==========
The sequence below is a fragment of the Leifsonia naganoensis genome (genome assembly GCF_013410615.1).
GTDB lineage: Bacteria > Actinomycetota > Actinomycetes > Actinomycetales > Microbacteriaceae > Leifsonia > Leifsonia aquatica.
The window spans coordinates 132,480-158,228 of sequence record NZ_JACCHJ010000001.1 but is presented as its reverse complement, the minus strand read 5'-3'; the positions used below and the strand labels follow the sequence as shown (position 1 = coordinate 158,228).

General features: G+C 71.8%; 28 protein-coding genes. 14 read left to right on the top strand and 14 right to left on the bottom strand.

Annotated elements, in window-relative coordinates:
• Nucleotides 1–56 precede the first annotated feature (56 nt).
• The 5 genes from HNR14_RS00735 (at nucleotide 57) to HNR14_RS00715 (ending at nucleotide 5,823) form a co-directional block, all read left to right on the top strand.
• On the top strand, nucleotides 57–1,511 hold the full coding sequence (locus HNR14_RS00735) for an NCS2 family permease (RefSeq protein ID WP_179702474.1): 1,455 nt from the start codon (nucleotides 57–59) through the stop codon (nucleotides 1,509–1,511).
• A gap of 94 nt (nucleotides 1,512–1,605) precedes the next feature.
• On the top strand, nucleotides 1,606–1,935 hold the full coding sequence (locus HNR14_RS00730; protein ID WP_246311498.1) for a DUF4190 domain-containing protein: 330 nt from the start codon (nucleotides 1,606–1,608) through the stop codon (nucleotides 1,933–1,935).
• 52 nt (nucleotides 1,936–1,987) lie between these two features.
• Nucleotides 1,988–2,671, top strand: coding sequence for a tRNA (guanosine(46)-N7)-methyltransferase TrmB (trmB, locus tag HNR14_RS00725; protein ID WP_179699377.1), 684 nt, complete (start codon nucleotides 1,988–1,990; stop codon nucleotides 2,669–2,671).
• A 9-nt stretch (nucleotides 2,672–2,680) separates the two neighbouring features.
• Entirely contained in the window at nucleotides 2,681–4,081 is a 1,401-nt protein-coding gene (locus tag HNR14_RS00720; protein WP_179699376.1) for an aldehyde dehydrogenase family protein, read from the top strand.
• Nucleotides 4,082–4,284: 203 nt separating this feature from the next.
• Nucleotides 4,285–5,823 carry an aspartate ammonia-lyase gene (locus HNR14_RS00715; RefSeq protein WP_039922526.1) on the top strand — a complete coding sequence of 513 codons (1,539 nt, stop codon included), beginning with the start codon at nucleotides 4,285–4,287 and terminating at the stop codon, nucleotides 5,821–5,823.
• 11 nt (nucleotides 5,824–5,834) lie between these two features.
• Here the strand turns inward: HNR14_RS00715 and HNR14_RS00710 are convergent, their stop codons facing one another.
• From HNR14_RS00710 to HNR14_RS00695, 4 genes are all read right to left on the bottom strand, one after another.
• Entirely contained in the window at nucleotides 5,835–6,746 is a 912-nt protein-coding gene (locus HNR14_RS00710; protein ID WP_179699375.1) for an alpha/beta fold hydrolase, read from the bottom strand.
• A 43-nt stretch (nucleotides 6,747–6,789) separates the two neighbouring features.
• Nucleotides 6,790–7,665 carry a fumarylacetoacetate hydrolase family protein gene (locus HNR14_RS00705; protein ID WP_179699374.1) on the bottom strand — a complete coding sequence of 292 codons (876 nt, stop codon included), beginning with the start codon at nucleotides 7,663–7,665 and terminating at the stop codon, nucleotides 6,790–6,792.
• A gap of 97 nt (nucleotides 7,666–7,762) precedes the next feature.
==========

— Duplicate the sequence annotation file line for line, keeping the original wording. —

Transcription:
The sequence below is a fragment of the Leifsonia naganoensis genome (genome assembly GCF_013410615.1).
GTDB lineage: Bacteria > Actinomycetota > Actinomycetes > Actinomycetales > Microbacteriaceae > Leifsonia > Leifsonia aquatica.
The window spans coordinates 132,480-158,228 of sequence record NZ_JACCHJ010000001.1 but is presented as its reverse complement, the minus strand read 5'-3'; the positions used below and the strand labels follow the sequence as shown (position 1 = coordinate 158,228).

General features: G+C 71.8%; 28 protein-coding genes. 14 read left to right on the top strand and 14 right to left on the bottom strand.

Annotated elements, in window-relative coordinates:
• Nucleotides 1–56 precede the first annotated feature (56 nt).
• The 5 genes from HNR14_RS00735 (at nucleotide 57) to HNR14_RS00715 (ending at nucleotide 5,823) form a co-directional block, all read left to right on the top strand.
• On the top strand, nucleotides 57–1,511 hold the full coding sequence (locus HNR14_RS00735) for an NCS2 family permease (RefSeq protein ID WP_179702474.1): 1,455 nt from the start codon (nucleotides 57–59) through the stop codon (nucleotides 1,509–1,511).
• A gap of 94 nt (nucleotides 1,512–1,605) precedes the next feature.
• On the top strand, nucleotides 1,606–1,935 hold the full coding sequence (locus HNR14_RS00730; protein ID WP_246311498.1) for a DUF4190 domain-containing protein: 330 nt from the start codon (nucleotides 1,606–1,608) through the stop codon (nucleotides 1,933–1,935).
• 52 nt (nucleotides 1,936–1,987) lie between these two features.
• Nucleotides 1,988–2,671, top strand: coding sequence for a tRNA (guanosine(46)-N7)-methyltransferase TrmB (trmB, locus tag HNR14_RS00725; protein ID WP_179699377.1), 684 nt, complete (start codon nucleotides 1,988–1,990; stop codon nucleotides 2,669–2,671).
• A 9-nt stretch (nucleotides 2,672–2,680) separates the two neighbouring features.
• Entirely contained in the window at nucleotides 2,681–4,081 is a 1,401-nt protein-coding gene (locus tag HNR14_RS00720; protein WP_179699376.1) for an aldehyde dehydrogenase family protein, read from the top strand.
• Nucleotides 4,082–4,284: 203 nt separating this feature from the next.
• Nucleotides 4,285–5,823 carry an aspartate ammonia-lyase gene (locus HNR14_RS00715; RefSeq protein WP_039922526.1) on the top strand — a complete coding sequence of 513 codons (1,539 nt, stop codon included), beginning with the start codon at nucleotides 4,285–4,287 and terminating at the stop codon, nucleotides 5,821–5,823.
• 11 nt (nucleotides 5,824–5,834) lie between these two features.
• Here the strand turns inward: HNR14_RS00715 and HNR14_RS00710 are convergent, their stop codons facing one another.
• From HNR14_RS00710 to HNR14_RS00695, 4 genes are all read right to left on the bottom strand, one after another.
• Entirely contained in the window at nucleotides 5,835–6,746 is a 912-nt protein-coding gene (locus HNR14_RS00710; protein ID WP_179699375.1) for an alpha/beta fold hydrolase, read from the bottom strand.
• A 43-nt stretch (nucleotides 6,747–6,789) separates the two neighbouring features.
• Nucleotides 6,790–7,665 carry a fumarylacetoacetate hydrolase family protein gene (locus HNR14_RS00705; protein ID WP_179699374.1) on the bottom strand — a complete coding sequence of 292 codons (876 nt, stop codon included), beginning with the start codon at nucleotides 7,663–7,665 and terminating at the stop codon, nucleotides 6,790–6,792.
• A gap of 97 nt (nucleotides 7,666–7,762) precedes the next feature.